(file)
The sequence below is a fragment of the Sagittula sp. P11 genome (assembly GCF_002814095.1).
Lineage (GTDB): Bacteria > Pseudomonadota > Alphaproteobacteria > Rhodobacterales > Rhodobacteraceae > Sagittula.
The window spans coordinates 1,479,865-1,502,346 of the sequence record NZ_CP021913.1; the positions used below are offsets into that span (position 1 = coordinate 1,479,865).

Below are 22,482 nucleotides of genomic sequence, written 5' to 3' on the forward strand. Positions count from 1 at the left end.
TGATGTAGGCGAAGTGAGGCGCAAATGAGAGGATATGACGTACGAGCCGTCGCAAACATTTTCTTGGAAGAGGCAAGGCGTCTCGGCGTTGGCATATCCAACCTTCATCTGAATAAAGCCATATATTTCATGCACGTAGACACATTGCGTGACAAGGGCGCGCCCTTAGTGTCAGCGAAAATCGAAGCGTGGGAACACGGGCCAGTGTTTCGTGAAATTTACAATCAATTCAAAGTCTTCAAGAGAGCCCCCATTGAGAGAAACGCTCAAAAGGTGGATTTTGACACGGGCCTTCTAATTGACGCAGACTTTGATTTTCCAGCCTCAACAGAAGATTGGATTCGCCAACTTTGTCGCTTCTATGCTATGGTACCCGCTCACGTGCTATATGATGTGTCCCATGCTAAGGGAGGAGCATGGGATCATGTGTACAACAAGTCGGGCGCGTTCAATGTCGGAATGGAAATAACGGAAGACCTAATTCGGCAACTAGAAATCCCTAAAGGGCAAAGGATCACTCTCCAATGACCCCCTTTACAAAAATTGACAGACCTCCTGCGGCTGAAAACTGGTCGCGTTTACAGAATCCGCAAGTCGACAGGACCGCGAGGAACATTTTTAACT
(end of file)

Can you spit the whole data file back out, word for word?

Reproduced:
The sequence below is a fragment of the Sagittula sp. P11 genome (assembly GCF_002814095.1).
Lineage (GTDB): Bacteria > Pseudomonadota > Alphaproteobacteria > Rhodobacterales > Rhodobacteraceae > Sagittula.
The window spans coordinates 1,479,865-1,502,346 of the sequence record NZ_CP021913.1; the positions used below are offsets into that span (position 1 = coordinate 1,479,865).

Below are 22,482 nucleotides of genomic sequence, written 5' to 3' on the forward strand. Positions count from 1 at the left end.
TGATGTAGGCGAAGTGAGGCGCAAATGAGAGGATATGACGTACGAGCCGTCGCAAACATTTTCTTGGAAGAGGCAAGGCGTCTCGGCGTTGGCATATCCAACCTTCATCTGAATAAAGCCATATATTTCATGCACGTAGACACATTGCGTGACAAGGGCGCGCCCTTAGTGTCAGCGAAAATCGAAGCGTGGGAACACGGGCCAGTGTTTCGTGAAATTTACAATCAATTCAAAGTCTTCAAGAGAGCCCCCATTGAGAGAAACGCTCAAAAGGTGGATTTTGACACGGGCCTTCTAATTGACGCAGACTTTGATTTTCCAGCCTCAACAGAAGATTGGATTCGCCAACTTTGTCGCTTCTATGCTATGGTACCCGCTCACGTGCTATATGATGTGTCCCATGCTAAGGGAGGAGCATGGGATCATGTGTACAACAAGTCGGGCGCGTTCAATGTCGGAATGGAAATAACGGAAGACCTAATTCGGCAACTAGAAATCCCTAAAGGGCAAAGGATCACTCTCCAATGACCCCCTTTACAAAAATTGACAGACCTCCTGCGGCTGAAAACTGGTCGCGTTTACAGAATCCGCAAGTCGACAGGACCGCGAGGAACATTTTTAACT